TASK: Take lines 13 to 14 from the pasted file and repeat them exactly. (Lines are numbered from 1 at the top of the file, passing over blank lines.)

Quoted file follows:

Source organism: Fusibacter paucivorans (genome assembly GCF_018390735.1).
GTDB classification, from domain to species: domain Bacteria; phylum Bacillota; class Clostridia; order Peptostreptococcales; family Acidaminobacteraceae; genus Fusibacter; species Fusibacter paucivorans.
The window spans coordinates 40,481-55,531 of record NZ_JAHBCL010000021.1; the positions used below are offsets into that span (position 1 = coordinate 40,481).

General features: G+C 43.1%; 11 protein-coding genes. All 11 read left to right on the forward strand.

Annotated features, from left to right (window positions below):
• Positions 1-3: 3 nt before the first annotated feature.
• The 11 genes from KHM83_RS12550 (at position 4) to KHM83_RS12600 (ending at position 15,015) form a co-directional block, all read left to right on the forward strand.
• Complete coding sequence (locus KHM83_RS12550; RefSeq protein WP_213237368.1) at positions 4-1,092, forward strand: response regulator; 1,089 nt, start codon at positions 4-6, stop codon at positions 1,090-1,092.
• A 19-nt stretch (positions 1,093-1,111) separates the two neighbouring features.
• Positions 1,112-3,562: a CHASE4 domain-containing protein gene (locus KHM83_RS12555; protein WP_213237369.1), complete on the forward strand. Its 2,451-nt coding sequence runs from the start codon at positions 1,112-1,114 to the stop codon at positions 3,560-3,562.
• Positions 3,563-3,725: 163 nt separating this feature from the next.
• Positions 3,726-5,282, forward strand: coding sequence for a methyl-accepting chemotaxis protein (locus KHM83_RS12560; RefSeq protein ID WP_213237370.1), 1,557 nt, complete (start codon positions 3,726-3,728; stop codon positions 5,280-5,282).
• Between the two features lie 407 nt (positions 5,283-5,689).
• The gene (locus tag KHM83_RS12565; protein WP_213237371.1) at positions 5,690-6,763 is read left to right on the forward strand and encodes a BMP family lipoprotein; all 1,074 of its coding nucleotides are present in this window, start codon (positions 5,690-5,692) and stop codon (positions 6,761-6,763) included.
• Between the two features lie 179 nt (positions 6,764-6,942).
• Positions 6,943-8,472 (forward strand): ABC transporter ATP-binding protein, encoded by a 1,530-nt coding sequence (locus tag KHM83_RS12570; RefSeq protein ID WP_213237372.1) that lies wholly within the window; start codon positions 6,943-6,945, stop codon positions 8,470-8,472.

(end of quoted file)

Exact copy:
• Between the two features lie 407 nt (positions 5,283-5,689).
• The gene (locus tag KHM83_RS12565; protein WP_213237371.1) at positions 5,690-6,763 is read left to right on the forward strand and encodes a BMP family lipoprotein; all 1,074 of its coding nucleotides are present in this window, start codon (positions 5,690-5,692) and stop codon (positions 6,761-6,763) included.